I don't know if Minnesota is in the movie. I doubt it. And if it was I wouldn't be more optimistic about the quality of the film. I think people are going to giggle at this snap shot of birding. The movie will be silly, and it will get details wrong. What is won't do is capture the effort, skill, and good fortune needed for a Big Year of any size. That doesn't mean I won't be there on opening day.
You can find an excellent article on the intelligence of crows, the New Caledonian Crow in particular, at
It was written by New York Times science writer Natalie Angier.
Wild Turkeys in our neighborhood more or less disappeared once nesting was over, chicks on the ground. I found some in an apple orchard in early fall, eating fallen crab apples. They show up there almost every day now, scratching in the snow for apples. They spend night roosting high in deciduous trees near the orchard, clucking among themsleves in the morning and stretching wings before gliding to the ground for the day's business. Here is the turkey troup, hanging around the orchard edge, waiting, for what I don't know. But they did make a photo I like.
I recently watched a “Nature” program about the intelligence of birds in the corvid family -- jays, crows, ravens, and magpies. The program focused on crows. You can see the program in its entirety at the Nature web site: http://to.pbs.org/93LQ5C. It’s well-worth watching. Crows are very, very smart. I’m trying to figure out how I can test them here in our yard; three American Crows are frequent morning visitors. In the meantime, I’m testing the Blue Jays that come to our feeders. Some of the dog kibble I put out for the jays (see below) is contained beneath an upended small clear-plastic jar. You can see the food, and I assume the jays can, too. The jay have to move the jar to get that kibble. I’ve attached the jar to the feeder with a length of string so the jar doesn’t get carried off. For two days the jar sat untouched. This morning it had been tipped over, the kibble taken. I didn’t see it happen, though, so I don’t know how or who. I’ve reset the test. I’m keeping an eye on it. Photo below: a group of crows drinking from a puddle.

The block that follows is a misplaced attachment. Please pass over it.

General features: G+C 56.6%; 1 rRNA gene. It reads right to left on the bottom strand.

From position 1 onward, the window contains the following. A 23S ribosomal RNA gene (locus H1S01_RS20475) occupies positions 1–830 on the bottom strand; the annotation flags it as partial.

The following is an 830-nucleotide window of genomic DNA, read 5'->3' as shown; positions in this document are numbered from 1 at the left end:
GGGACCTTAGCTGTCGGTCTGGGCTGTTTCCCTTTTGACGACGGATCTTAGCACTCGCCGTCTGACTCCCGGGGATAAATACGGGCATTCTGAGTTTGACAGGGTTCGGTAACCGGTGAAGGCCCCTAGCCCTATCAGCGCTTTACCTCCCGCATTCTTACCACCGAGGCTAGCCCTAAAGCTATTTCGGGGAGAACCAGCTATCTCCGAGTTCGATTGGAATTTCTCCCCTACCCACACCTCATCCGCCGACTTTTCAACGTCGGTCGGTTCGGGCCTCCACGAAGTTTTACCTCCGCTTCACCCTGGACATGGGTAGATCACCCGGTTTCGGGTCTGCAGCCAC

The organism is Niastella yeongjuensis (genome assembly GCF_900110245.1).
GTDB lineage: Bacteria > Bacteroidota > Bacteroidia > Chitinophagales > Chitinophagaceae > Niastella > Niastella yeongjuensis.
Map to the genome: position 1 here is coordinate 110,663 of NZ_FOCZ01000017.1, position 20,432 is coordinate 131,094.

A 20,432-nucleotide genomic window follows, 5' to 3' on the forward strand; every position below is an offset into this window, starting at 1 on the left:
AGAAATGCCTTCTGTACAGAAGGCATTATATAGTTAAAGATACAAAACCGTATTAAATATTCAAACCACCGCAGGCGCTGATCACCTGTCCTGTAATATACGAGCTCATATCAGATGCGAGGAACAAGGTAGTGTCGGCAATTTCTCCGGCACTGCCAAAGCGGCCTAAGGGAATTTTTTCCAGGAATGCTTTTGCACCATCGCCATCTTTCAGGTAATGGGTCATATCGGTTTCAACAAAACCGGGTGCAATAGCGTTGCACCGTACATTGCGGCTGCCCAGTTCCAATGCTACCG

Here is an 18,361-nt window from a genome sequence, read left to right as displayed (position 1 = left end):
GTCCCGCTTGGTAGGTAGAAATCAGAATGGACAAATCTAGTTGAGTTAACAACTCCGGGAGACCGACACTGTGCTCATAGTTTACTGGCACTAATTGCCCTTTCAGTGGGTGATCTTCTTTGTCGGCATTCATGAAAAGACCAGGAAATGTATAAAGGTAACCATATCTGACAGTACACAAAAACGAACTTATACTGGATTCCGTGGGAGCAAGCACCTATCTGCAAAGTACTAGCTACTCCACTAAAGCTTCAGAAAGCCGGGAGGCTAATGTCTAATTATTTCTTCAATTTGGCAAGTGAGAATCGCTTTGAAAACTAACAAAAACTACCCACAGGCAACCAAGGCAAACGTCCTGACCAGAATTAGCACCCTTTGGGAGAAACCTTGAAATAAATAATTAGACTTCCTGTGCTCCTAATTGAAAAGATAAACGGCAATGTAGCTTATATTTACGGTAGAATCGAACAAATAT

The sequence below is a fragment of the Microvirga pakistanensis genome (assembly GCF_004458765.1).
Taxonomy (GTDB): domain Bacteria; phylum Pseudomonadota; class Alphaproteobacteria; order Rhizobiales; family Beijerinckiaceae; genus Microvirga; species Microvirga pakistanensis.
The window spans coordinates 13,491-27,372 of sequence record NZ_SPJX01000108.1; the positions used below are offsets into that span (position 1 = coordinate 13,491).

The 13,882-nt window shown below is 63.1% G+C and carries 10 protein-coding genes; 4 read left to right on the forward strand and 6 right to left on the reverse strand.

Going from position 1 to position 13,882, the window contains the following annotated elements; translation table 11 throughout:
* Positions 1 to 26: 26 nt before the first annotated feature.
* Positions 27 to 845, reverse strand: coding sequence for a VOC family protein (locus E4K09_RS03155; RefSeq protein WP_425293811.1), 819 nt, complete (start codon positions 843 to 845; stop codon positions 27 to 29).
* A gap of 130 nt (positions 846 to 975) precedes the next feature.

The first birds I saw in our yard Sunday morning appeared at 7:39, 11 minutes before sunrise. Two chickadees were hopping about in one of trees outside our bedroom windows. Within five minutes I also had seen two White-breasted Nuthatches, a Blue Jay, a Northern Cardinal, and a Red-bellied Woodpecker. By the time the sun could be seen on the treetops in our backyard, only the jay remained. Grackles appeared about 8:20, but the smaller birds were somewhere else. We have three jays that spend much time each day at our feeders. I’m putting dog kibble on our platform feeder. The jays work hard until they’ve taken it all and cached it somewhere in the neighborhood. They’re laying in supplies for winter.